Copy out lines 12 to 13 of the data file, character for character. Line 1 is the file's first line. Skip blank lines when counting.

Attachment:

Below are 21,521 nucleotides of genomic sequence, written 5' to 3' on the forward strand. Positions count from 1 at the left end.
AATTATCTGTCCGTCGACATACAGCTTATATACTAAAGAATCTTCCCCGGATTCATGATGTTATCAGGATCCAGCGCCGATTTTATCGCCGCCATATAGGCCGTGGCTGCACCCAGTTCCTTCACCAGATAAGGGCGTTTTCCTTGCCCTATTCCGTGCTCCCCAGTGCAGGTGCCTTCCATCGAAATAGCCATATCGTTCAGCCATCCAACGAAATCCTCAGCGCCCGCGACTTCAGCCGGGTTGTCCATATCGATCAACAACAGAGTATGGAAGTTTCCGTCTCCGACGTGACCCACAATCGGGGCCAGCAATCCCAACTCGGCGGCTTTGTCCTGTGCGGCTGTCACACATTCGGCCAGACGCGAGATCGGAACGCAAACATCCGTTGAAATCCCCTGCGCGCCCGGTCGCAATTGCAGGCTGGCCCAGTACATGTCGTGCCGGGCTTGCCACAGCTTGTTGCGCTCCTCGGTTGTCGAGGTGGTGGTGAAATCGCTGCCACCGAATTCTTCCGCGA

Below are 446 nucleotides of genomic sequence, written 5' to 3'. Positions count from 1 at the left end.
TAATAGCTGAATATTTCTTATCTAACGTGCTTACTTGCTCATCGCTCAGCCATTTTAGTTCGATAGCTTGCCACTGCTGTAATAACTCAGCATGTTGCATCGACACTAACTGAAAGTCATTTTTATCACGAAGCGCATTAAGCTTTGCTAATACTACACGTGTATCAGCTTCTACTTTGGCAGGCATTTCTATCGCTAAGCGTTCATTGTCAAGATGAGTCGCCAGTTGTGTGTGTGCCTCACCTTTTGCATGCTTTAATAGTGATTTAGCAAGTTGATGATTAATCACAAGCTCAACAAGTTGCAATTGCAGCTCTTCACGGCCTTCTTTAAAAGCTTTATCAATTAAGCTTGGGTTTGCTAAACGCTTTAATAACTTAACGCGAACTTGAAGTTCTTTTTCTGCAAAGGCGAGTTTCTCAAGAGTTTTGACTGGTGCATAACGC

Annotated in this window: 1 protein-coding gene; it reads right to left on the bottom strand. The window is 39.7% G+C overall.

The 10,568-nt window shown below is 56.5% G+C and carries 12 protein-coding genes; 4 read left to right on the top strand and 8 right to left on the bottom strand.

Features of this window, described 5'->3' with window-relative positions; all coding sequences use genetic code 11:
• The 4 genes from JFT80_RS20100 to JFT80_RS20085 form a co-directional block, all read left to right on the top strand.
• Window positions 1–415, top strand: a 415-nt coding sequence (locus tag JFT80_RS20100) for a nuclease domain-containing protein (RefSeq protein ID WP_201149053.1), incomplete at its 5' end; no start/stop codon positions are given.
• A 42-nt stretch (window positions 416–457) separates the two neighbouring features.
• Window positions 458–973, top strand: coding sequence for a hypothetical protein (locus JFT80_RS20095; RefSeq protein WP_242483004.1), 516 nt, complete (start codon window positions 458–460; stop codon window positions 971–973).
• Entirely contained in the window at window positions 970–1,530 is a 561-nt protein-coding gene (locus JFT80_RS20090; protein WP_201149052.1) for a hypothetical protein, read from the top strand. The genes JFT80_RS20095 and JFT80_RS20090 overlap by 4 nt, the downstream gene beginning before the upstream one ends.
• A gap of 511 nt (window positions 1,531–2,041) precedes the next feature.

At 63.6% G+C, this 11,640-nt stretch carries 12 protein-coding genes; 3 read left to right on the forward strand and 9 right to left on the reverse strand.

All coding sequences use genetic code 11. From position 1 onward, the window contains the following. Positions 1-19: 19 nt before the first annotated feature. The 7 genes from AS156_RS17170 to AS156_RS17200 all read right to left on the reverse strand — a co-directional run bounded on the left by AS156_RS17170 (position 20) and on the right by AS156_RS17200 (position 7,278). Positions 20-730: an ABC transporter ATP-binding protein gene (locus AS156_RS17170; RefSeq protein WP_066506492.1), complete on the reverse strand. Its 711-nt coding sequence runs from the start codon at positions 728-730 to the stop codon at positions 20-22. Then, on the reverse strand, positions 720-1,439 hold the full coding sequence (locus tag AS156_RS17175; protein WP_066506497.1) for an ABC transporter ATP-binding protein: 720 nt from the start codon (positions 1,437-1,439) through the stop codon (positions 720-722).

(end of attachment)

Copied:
• Entirely contained in the window at window positions 970–1,530 is a 561-nt protein-coding gene (locus JFT80_RS20090; protein WP_201149052.1) for a hypothetical protein, read from the top strand. The genes JFT80_RS20095 and JFT80_RS20090 overlap by 4 nt, the downstream gene beginning before the upstream one ends.
• A gap of 511 nt (window positions 1,531–2,041) precedes the next feature.